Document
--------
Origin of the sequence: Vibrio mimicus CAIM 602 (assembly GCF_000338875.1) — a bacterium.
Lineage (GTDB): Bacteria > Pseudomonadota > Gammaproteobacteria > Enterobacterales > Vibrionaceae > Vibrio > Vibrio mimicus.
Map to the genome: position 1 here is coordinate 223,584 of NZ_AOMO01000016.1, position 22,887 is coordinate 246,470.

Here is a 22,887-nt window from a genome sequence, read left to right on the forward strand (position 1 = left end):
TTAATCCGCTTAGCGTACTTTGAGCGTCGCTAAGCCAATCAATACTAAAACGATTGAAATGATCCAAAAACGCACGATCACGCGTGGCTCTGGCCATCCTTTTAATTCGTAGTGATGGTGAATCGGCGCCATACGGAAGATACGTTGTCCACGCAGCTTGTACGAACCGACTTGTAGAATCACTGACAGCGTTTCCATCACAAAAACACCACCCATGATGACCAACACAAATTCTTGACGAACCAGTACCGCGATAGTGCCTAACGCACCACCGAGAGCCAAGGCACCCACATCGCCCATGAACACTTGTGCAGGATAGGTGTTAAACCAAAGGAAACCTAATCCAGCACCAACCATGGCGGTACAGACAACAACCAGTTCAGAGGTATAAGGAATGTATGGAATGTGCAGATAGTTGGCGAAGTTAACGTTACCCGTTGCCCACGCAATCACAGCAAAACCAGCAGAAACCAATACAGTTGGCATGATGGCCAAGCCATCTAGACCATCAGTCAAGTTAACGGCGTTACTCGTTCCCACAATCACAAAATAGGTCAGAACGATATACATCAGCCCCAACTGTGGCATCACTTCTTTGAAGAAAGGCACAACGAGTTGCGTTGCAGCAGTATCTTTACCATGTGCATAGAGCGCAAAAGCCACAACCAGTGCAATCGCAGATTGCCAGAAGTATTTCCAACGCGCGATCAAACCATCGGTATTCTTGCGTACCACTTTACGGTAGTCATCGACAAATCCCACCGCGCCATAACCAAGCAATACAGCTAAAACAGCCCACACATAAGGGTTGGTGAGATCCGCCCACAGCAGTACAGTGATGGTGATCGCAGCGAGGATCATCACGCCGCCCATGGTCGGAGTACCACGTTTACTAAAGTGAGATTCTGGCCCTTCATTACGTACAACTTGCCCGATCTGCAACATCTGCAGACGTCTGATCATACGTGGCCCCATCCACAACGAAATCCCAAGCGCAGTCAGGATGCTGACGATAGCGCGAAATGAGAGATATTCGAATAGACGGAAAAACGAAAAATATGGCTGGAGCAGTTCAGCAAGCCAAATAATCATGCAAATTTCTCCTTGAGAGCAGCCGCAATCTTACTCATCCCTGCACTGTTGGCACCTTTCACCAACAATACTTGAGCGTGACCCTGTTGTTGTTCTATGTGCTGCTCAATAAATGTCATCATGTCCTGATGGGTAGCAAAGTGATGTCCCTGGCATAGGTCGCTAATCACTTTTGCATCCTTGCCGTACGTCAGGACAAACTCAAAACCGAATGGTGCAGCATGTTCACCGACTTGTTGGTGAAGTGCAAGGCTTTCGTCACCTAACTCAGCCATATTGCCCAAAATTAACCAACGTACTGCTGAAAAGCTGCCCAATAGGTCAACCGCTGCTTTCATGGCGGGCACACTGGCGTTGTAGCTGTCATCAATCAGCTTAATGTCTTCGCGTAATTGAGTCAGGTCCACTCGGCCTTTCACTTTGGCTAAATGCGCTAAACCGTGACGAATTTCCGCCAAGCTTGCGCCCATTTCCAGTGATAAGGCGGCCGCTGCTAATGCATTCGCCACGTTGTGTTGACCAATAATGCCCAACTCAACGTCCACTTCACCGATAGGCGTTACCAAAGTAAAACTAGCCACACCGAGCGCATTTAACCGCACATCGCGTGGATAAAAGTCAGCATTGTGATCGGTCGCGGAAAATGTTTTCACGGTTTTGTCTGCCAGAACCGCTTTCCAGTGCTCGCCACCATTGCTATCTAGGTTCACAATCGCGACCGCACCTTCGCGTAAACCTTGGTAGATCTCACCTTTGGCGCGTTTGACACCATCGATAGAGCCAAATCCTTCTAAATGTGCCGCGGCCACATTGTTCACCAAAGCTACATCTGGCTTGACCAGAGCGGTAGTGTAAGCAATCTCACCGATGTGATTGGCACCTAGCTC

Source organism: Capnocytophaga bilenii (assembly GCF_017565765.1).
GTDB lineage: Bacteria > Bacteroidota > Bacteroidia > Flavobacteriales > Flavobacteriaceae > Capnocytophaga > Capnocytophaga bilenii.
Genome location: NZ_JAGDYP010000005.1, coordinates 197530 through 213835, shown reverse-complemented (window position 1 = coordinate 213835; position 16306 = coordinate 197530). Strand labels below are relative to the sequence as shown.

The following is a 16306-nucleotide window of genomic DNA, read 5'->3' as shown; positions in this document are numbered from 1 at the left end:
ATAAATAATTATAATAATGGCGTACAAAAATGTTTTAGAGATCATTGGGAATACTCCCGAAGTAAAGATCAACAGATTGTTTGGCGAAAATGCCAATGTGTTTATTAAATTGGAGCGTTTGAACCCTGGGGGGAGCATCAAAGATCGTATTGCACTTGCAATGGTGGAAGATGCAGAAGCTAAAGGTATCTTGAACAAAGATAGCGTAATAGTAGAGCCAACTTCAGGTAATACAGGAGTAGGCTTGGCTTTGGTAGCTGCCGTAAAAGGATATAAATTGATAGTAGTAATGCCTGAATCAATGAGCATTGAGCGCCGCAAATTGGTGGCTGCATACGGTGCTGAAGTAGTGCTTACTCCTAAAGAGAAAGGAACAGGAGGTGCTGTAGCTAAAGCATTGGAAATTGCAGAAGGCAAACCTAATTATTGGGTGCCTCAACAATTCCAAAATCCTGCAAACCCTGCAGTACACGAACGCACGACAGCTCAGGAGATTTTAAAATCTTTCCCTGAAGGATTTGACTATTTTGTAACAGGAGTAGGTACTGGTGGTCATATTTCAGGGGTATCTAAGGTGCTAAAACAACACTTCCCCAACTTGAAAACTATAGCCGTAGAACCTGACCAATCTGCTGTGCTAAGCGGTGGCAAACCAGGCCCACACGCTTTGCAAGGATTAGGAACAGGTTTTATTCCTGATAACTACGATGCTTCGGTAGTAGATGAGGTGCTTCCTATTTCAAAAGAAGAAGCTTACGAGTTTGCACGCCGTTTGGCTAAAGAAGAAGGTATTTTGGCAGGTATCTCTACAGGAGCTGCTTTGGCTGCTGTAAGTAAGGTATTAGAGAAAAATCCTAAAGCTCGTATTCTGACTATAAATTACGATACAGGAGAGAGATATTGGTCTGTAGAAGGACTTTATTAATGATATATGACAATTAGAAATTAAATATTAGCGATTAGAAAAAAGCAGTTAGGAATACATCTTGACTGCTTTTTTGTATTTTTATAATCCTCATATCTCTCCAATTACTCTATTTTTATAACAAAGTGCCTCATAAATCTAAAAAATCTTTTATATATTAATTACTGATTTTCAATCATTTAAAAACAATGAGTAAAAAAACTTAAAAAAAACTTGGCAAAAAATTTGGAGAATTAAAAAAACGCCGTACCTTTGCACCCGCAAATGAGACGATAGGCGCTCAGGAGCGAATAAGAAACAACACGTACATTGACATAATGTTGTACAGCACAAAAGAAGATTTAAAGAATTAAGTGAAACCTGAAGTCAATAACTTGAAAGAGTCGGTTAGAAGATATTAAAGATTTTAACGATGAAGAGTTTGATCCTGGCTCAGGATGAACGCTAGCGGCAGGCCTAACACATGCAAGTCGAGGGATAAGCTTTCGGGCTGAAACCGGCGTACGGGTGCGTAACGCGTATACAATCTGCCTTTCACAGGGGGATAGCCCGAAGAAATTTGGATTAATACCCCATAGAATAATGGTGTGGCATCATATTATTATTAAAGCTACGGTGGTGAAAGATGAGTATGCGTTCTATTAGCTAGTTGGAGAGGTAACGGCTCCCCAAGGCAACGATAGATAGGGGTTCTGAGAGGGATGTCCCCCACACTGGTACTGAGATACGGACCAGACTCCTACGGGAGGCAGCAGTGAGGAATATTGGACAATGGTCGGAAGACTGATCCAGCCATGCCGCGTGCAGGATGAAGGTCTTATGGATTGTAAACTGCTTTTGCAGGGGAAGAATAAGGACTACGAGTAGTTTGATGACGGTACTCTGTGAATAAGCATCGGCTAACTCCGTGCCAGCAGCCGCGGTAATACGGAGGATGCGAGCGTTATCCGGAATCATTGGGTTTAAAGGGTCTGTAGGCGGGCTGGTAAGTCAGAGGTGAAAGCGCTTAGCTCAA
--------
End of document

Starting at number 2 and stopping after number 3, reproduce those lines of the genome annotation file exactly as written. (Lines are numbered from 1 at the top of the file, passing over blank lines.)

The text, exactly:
Lineage (GTDB): Bacteria > Pseudomonadota > Gammaproteobacteria > Enterobacterales > Vibrionaceae > Vibrio > Vibrio mimicus.
Map to the genome: position 1 here is coordinate 223,584 of NZ_AOMO01000016.1, position 22,887 is coordinate 246,470.